Cancer and its treatments complicate life. I’d say, “understatement of the year,” but it’s been quite a year! When cancer comes at you, much of what happens is overwhelming. First, medical professionals are saying, “You have breast cancer.” The oncologist visits begin, and there are many appointments throughout the process. it’s about tests to go through, finding out your cancer stage and specific type of cancer. Echocardiogram. Bone Density. CAT scan. Decisions to make. Which way to go with lumpectomy or mastectomy. Whether to go through with the chemo recommended by my doctor, because my number on the gene test (Oncotype) was on the edge. There are surgeries for the cancer removal and port surgery, common for breast cancer patients. Then the treatments start.
The above paragraph is chock full of information! It’s written in that way to show how dealing with cancer can be so overwhelming. There’s so much to deal with. By the time my treatments started, my mind was reeling with all I had to do and learn.
As I’ve said before, I love finding out every detail of things I want to learn. I researched my medical issue online, in addition to reading what the doctors sent home with me. I read about the disease, the tests, the surgeries and the treatments. I read about side effects and how to guard against them. I tried to find out about survival and recurrence rates. I needed to know the facts about cancer.
I had many questions that I couldn’t find answers to online. Some Facebook friends had experienced breast cancer and provided a good resource. Everyone was so kind and helpful. One person (you know who you are) answered many questions, even some that were very personal. Ironically, I had never met her before we spoke. She’s a friend of a friend who reached out and became my consultant and friend. The pink sisterhood really does form a bond between people, I think more than for any other cancer. I wish that weren’t so.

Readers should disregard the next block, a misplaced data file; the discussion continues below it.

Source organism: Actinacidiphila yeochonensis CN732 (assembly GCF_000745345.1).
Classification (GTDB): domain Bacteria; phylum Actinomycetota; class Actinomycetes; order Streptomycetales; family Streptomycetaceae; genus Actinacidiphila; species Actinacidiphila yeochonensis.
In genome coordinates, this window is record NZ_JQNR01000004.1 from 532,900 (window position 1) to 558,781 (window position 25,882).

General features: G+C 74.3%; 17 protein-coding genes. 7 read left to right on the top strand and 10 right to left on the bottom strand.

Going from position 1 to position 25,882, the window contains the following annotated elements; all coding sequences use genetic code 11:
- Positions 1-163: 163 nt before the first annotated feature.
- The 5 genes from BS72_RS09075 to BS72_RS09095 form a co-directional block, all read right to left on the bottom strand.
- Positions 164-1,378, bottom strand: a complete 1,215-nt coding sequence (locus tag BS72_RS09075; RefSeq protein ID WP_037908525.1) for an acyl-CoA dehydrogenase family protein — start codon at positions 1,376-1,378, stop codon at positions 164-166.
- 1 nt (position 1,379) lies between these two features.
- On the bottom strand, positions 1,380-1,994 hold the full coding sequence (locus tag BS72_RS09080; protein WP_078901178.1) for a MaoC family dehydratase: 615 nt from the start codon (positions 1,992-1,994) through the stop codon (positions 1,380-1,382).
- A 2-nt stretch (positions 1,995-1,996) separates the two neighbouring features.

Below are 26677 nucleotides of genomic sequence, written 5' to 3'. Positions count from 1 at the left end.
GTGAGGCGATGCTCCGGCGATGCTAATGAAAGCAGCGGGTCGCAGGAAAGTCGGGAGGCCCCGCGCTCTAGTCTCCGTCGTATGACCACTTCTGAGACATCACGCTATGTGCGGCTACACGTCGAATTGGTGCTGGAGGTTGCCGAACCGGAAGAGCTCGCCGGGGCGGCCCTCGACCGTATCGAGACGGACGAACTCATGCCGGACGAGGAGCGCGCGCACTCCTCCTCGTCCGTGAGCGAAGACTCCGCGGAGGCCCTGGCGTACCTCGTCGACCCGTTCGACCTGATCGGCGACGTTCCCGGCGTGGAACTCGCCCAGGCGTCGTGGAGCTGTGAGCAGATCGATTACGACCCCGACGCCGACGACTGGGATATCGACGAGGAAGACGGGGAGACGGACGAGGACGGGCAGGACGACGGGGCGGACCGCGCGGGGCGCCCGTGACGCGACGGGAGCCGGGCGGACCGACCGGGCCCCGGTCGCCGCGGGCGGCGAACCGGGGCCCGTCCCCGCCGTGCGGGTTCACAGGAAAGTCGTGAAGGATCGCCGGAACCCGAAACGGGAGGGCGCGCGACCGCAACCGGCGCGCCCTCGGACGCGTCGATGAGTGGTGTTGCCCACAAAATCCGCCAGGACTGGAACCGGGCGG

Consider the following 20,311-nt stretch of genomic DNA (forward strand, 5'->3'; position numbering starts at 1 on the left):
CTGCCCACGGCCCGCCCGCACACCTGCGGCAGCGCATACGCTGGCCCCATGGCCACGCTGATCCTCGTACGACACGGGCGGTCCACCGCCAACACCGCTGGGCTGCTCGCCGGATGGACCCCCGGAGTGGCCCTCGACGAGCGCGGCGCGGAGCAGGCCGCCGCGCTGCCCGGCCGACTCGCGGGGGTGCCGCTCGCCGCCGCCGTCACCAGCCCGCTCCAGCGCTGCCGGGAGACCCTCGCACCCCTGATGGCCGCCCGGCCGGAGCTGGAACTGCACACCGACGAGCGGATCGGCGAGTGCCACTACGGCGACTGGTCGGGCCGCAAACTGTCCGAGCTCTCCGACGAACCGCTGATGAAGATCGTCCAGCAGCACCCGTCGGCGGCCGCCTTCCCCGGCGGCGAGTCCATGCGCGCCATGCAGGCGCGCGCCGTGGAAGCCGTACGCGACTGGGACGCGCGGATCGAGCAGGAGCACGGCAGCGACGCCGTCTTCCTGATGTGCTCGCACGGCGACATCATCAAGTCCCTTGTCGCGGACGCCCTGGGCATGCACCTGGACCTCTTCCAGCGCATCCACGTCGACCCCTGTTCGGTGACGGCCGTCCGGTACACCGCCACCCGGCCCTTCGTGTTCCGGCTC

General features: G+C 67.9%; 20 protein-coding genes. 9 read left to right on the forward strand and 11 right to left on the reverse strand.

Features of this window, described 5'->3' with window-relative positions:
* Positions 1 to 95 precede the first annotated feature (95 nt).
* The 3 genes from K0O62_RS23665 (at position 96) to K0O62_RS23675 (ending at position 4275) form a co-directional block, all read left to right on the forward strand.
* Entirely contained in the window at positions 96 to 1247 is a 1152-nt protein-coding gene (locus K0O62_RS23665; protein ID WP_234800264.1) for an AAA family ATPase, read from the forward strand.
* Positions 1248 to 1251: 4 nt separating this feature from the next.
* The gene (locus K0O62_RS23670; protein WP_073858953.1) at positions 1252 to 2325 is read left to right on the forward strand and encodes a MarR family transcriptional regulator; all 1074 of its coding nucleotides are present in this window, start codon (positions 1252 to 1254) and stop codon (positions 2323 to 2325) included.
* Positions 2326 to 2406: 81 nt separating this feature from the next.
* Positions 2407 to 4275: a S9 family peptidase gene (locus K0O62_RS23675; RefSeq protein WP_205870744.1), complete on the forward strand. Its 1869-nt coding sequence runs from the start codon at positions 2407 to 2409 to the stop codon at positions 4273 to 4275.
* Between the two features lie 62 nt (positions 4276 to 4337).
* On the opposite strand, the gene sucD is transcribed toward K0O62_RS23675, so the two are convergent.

I took all this in and took in more and some more until I just had to take a break and say, “That’s enough, just be.” My mind was racing too fast, and I had to slow it down, pet my dog, Sasha, talk to Jeff or one of the boys, call my mom, or rest. I found things that made me smile and not require thinking much. It cleared my mind, reducing the feeling of being overwhelmed.
Some of you may be information junkies like me. Others may prefer to get all the information from the mouths of doctors and nurses. No way is right or wrong. If you’re like me and you have cancer or another serious illness, remember to take a step back each day and just be. Jump off the cancer merry-go-round that overwhelms you. Knowledge and understanding are important. You still have to go to all your medical appointments, but those don’t happen every day. Take the time to enjoy your family, pets, and friends. Read. Catch up on Netflix. Watch a good Hallmark show! Relax as much as you can because the merry-go-round is still spinning, and you’ll feel better when you have to jump back on.
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